Jersey City Mayor Steven Fulop joined the Roman Catholic Archdiocese of Newark, Catholic Charities, City Council members, Claremont Development, and Arc Building Partners on Sept. 10 to officially begin construction on a new, 56,000-square-foot homeless services facility located at 610-620 Grove St., between 15th Street and 16th Street.
Completion is slated for the fourth quarter of 2022 for the project, which will include community facilities, space for administrative and counseling services and a homeless shelter operated by Catholic Charities.
Cushman & Wakefield serves as exclusive adviser to Claremont Development in the procurement of $16 million for the acquisition and pre-development financing for St. Lucy’s Tower and construction financing for the shelter. The loan was provided by Lionheart Strategic Management. A Cushman & Wakefield Equity, Debt & Structured Finance team of John Alascio, Chuck Kohaut, TJ Sullivan, and Zachary Kraft represented the borrower.
This project will include emergency and transitional offerings along with multiple affordable housing solutions and comprehensive supportive services for individuals and families who are homeless.
Located at 619 Grove St., the 23-story mixed-use redevelopment of St. Lucy’s Tower, built in 1884 for the former St. Lucy’s Church, will include 444 residential units, 5,600 square feet of ground floor commercial space, a five-story parking deck and 18,500 square feet of indoor and outdoor amenity space.
“With this groundbreaking, we’re building a safe space that will not only provide food and shelter for those in need, but we’re also utilizing St. Lucy’s established success as the foundation to build a brighter, more prosperous future for our neediest residents and families for generations to come,” said Fulop. “As we work collectively to eradicate homelessness, the city is committing over $2 million in grant funding to help expand beyond traditional shelter services to also include more permanent housing options and transitional support as well as everyday necessities that better address the health and well-being of our most vulnerable residents.”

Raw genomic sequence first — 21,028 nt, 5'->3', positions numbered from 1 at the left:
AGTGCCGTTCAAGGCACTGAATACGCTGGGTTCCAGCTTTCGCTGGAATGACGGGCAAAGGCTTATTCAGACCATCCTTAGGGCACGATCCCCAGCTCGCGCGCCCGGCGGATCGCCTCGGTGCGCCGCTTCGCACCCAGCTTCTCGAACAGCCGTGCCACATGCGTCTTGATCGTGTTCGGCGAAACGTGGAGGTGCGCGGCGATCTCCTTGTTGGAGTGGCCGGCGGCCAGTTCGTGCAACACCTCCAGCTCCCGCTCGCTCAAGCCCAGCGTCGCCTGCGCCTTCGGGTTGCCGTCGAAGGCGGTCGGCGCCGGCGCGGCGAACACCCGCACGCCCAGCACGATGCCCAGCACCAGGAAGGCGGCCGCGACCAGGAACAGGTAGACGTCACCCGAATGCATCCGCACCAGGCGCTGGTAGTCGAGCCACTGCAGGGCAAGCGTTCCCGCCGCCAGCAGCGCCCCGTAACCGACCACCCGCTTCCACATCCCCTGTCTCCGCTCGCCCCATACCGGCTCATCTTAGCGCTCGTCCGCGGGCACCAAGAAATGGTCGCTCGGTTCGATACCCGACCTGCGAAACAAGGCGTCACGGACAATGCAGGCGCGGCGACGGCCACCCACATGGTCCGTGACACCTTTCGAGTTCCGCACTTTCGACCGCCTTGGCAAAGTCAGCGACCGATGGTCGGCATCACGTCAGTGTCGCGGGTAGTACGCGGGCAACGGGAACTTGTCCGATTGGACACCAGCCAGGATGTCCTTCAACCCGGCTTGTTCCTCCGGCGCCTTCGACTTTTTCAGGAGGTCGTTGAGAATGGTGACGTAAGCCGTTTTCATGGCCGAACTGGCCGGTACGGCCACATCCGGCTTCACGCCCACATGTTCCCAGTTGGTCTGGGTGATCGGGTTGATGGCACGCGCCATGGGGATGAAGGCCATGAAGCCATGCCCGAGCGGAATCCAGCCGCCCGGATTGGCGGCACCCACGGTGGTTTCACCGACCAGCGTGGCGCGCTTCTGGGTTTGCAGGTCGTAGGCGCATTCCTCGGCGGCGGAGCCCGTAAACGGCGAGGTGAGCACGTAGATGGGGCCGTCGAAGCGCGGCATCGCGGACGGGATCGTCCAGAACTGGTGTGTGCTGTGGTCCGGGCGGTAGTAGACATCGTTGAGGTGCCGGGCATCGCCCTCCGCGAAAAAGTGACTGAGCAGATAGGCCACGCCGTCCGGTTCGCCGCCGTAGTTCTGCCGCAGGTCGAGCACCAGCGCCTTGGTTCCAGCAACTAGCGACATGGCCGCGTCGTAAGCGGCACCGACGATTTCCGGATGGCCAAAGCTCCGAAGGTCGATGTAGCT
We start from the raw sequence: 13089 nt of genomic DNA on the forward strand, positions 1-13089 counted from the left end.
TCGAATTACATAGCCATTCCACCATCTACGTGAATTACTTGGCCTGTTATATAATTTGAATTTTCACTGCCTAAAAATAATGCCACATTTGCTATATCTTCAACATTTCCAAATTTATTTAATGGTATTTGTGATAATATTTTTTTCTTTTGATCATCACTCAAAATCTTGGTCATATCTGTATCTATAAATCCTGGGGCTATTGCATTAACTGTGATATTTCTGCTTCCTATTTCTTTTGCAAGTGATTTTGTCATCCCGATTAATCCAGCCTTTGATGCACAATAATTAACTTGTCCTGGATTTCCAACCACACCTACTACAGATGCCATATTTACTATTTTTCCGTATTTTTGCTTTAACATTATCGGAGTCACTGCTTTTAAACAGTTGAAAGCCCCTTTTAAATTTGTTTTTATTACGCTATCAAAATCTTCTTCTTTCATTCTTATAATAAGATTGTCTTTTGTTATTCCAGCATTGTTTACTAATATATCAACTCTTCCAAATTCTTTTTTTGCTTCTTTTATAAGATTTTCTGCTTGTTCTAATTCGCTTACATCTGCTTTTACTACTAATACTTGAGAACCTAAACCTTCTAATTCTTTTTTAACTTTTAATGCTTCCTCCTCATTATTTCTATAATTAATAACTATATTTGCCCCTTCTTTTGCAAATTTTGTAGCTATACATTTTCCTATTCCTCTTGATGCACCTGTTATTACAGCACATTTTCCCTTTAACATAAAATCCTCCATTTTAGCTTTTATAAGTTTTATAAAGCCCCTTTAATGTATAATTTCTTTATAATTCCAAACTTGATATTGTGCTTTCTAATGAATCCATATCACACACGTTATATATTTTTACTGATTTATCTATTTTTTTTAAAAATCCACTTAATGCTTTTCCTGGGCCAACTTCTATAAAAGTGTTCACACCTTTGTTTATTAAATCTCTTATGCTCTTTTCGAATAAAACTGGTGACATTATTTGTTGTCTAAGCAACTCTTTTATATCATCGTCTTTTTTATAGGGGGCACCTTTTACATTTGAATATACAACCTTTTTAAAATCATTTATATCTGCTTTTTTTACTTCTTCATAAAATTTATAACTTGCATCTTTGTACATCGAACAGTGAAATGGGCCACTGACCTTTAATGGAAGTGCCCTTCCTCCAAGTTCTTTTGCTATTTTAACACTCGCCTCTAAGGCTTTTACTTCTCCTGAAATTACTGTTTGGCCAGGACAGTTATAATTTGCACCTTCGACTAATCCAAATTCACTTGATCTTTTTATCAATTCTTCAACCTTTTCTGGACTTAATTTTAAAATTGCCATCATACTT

The expanded St. Lucy’s campus will feature a total of 165 beds for individuals who are homeless, 14 units of transitional housing for individuals with HIV, five permanent supportive housing units specifically for families, and 15 permanent affordable housing studio apartments. The housing and public services site also provide its temporary and permanent residents with access to comprehensive case management services offered on-site, with a goal to help the individual find permanent housing, employment, and address any other needs that they may have—such as physical health, mental health, or substance use.
The St. Lucy’s Public Benefit Project and related St. Lucy’s Tower development effort has been underway since 2015 and includes a series of now complete property exchanges, zoning approvals, and overall planning consent.
The new $16 million facility is fully funded through Claremont Development and at no cost to Jersey City taxpayers.
“As one of the largest and longest-standing homeless shelters in the state, St. Lucy’s has always played a pivotal role in helping so many within our community,” said John Westervelt, chief executive officer of Catholic Charities. “We couldn’t be more excited to mark the commencement of construction activity on such a transformational project. Our team really is looking forward to this state-of-the-art facility that will enable us to provide more services to our vulnerable neighbors.”
“It’s amazing to see several years of hard work come together in a project kickoff moment like this, especially with the amount of different governing agencies, local interest groups, stakeholders, professionals and partners that have been intricately involved in this process to get us where we are today,” said Maximilian Dorne, partner at Claremont Development. “We know the St. Lucy’s Project is the important first step in reimagining the entire development site, and we couldn’t be more excited to begin seeing this project come to fruition.”